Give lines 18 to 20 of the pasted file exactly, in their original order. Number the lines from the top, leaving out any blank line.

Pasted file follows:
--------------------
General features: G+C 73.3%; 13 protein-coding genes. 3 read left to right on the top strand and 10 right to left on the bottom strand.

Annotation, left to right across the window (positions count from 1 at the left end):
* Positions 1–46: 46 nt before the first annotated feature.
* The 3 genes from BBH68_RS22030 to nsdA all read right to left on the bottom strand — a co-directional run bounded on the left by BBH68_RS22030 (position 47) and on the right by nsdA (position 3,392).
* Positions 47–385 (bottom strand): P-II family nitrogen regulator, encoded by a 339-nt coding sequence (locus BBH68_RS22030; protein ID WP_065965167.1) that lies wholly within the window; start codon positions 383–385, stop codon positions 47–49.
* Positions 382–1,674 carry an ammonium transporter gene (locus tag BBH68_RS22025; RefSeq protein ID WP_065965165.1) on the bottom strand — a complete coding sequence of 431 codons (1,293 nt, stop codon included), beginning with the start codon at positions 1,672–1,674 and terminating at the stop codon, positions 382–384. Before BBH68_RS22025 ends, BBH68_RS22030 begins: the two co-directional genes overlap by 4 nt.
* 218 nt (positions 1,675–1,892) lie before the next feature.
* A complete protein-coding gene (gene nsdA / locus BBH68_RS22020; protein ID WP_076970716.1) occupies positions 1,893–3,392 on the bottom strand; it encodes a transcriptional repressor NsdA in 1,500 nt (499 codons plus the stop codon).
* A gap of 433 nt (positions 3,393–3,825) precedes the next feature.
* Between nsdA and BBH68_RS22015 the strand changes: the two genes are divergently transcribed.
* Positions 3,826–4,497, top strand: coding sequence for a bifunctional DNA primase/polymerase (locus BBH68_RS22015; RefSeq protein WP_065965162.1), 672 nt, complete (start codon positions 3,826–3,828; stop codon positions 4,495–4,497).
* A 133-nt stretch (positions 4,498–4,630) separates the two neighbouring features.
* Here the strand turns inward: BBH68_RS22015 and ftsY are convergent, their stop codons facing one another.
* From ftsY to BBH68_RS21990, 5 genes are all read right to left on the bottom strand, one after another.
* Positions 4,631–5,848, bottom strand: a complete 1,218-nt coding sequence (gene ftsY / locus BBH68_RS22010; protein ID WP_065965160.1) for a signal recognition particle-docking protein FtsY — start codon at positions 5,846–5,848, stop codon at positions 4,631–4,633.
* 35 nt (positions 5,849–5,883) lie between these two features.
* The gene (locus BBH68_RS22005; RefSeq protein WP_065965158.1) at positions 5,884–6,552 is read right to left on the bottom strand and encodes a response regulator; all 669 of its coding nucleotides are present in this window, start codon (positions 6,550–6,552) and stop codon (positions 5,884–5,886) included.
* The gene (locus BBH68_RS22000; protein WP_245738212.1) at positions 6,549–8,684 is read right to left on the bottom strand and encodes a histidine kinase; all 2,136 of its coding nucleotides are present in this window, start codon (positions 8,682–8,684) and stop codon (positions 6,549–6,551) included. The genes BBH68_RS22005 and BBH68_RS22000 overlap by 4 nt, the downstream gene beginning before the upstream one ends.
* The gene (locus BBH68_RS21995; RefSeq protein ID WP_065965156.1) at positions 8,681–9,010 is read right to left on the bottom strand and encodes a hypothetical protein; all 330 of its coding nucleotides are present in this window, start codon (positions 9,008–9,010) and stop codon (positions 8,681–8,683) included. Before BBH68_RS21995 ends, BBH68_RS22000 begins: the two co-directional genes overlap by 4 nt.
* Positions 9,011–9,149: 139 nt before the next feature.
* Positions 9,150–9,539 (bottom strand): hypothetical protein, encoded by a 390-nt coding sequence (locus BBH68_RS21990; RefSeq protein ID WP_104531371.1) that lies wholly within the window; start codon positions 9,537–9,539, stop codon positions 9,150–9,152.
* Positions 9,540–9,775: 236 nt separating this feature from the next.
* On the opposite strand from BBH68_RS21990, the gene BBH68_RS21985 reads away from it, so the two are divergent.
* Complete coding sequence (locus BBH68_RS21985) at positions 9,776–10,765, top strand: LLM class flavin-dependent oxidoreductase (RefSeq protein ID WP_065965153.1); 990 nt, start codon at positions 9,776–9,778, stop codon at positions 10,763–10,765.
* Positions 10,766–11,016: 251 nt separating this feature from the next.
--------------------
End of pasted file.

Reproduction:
* The gene (locus BBH68_RS22000; protein WP_245738212.1) at positions 6,549–8,684 is read right to left on the bottom strand and encodes a histidine kinase; all 2,136 of its coding nucleotides are present in this window, start codon (positions 8,682–8,684) and stop codon (positions 6,549–6,551) included. The genes BBH68_RS22005 and BBH68_RS22000 overlap by 4 nt, the downstream gene beginning before the upstream one ends.
* The gene (locus BBH68_RS21995; RefSeq protein ID WP_065965156.1) at positions 8,681–9,010 is read right to left on the bottom strand and encodes a hypothetical protein; all 330 of its coding nucleotides are present in this window, start codon (positions 9,008–9,010) and stop codon (positions 8,681–8,683) included. Before BBH68_RS21995 ends, BBH68_RS22000 begins: the two co-directional genes overlap by 4 nt.
* Positions 9,011–9,149: 139 nt before the next feature.